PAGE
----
The Captain Class by Sam Walker – My Six Lessons and Takeaways

Chances are that you have worked on a group or team. Chances are that you have worked on a less-than-outstanding group or team. And, chances are, if you, or someone, had done a better job of encouraging, cajoling, driving each individual team member to do his/her job better, the team would have been a better team.

Your team needed someone to help whip the group into a real team.  Your team needed someone to help bring out the best in each team member, and then to help them work in synch, like a true team.

In other words, your team needed a better captain.original

And, after reading and presenting my synopsis of The Captain Class: A New Theory of Leadership by Sam Walker, I am a convert to his viewpoint – a new viewpoint to me, and maybe to you also. (I presented my synopsis of this book at last Friday’s First Friday Book Synopsis, June 1, 2018).

Here’s his book in a nutshell:  it’s not the quality of the players; it’s not the coach – it’s the captain of the team that makes the biggest difference.

I can’t begin to tell you how much I enjoyed reading this book!  Call me a typical guy, but I love good sports books.  Through the years, I have presented a few sports related books at the First Friday Book Synopsis.  Especially memorable are Wooden on Leadership by John Wooden, and Eleven Rings by Phil Jackson.  (And, by the way, Sam Walker does say that the coach may be more important at the college level than at the professional level).

But, Sam Walker wanted to find out just what made the great teams – the “freakishly great teams” – so freakishly great.  His discovery, after examining many hundreds of team records, and preparing massive spread sheets to compare the data, came down to this – it’s the team captain that makes the difference!

In my synopses, I always ask “Why is this book worth our time?”  Here are my three reasons for this book:

#1 – All teams — sports teams, work teams – share things in common. This book provides insights transferable to all teams.
#2 – If the secret is enough talent plus execution, this “captain” role may be a key (the key?) to execution.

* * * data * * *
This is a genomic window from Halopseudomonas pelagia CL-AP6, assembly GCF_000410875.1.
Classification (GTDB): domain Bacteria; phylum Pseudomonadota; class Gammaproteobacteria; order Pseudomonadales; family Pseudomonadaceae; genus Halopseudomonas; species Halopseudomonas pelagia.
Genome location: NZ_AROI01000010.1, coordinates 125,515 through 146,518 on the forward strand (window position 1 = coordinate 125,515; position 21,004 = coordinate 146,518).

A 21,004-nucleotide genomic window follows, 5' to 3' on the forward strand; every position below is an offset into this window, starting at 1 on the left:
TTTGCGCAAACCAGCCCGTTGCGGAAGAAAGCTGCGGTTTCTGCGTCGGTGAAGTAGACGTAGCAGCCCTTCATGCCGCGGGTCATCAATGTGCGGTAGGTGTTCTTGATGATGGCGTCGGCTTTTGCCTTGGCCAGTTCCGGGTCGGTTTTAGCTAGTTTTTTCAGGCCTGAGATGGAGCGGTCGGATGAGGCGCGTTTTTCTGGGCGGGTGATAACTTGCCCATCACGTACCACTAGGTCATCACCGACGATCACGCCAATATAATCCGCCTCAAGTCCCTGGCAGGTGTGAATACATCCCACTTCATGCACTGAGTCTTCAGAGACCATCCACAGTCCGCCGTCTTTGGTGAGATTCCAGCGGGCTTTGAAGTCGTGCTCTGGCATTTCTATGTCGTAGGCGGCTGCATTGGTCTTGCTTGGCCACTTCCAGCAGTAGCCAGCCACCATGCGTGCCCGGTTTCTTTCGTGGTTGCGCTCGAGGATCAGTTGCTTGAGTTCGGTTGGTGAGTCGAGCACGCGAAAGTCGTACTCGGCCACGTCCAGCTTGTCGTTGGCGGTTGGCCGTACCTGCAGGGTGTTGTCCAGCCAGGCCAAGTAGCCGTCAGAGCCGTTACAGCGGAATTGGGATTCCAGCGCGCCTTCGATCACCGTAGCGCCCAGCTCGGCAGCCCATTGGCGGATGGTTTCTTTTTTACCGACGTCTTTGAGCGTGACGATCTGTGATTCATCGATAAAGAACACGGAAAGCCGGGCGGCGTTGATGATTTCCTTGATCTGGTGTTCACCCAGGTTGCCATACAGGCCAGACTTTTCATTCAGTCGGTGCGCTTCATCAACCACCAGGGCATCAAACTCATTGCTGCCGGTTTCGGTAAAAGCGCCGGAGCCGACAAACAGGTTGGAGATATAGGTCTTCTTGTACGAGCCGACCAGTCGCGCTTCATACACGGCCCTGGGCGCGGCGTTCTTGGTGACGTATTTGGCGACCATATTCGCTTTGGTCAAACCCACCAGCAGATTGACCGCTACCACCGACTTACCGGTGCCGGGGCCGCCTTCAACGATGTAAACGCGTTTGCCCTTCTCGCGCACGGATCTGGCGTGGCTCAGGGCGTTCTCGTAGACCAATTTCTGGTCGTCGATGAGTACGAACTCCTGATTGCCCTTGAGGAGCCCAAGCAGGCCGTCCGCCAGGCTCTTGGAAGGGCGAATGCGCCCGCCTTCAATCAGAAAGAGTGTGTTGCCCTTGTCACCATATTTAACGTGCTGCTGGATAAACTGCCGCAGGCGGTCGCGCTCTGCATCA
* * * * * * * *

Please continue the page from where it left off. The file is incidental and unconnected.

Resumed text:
#3 – This book shows the phenomenal influence of one person on a team – the “water carrier” who will never give up – the team captain.

Here is my brief summary of the book:

What is the key to the greatest of the freakishly great teams?
It’s not the coach; it’s not strategy or tactics; it’s not the “superstar,” the “GOAT” –
it’s the captain.
The player among the other players who brings out the very best in them all as a group; as a team.
This book describes the reasons why this is true; the why behind this surprising finding.

And here is an excerpt that maybe provides the author’s own summary:

In the end, I was shocked to discover that the world’s most extraordinary sports teams didn’t have many propulsive traits in common, they had exactly one. 
Though it uses sports as its source material, it’s ultimately a book about a single idea—It’s the notion that the most crucial ingredient in a team that achieves and sustains historic greatness is the character of the player who leads it.

He studied many teams; many different kinds of teams; men’s teams and women’s teams.  Here’s his best of the best:

The Steelers, Yankees, Celtics, and Collingwood Magpies—four teams that have all won the most overall championships in their sports. …And, the national rugby team of New Zealand is, by any reasonable accounting, the world’s preeminent sports dynasty.

And if you made me choose one paragraph to say “blow this up in big font and put it up on your wall,” I think it would be this paragraph:

Buried inside an obscure 1997 clinical psychology textbook called Aversive Interpersonal Behaviors, there is a chapter titled “Blowhards, Snobs, and Narcissists: Interpersonal Reactions to Excessive Egotism.”
 The paper concluded that self-centered people who project arrogance through their speech and body language tend to be viewed less favorably by others and can weaken a group’s cohesion. 
– Timothy Duncan. Duncan wasn’t just another psychology major at Wake Forest. He was the star of the basketball team. 
From the moment he arrived in San Antonio, Duncan seemed determined to abide by the conclusions of his undergraduate thesis. He never asked for special privileges, never skipped practices, never bristled at being dressed down after poor performances.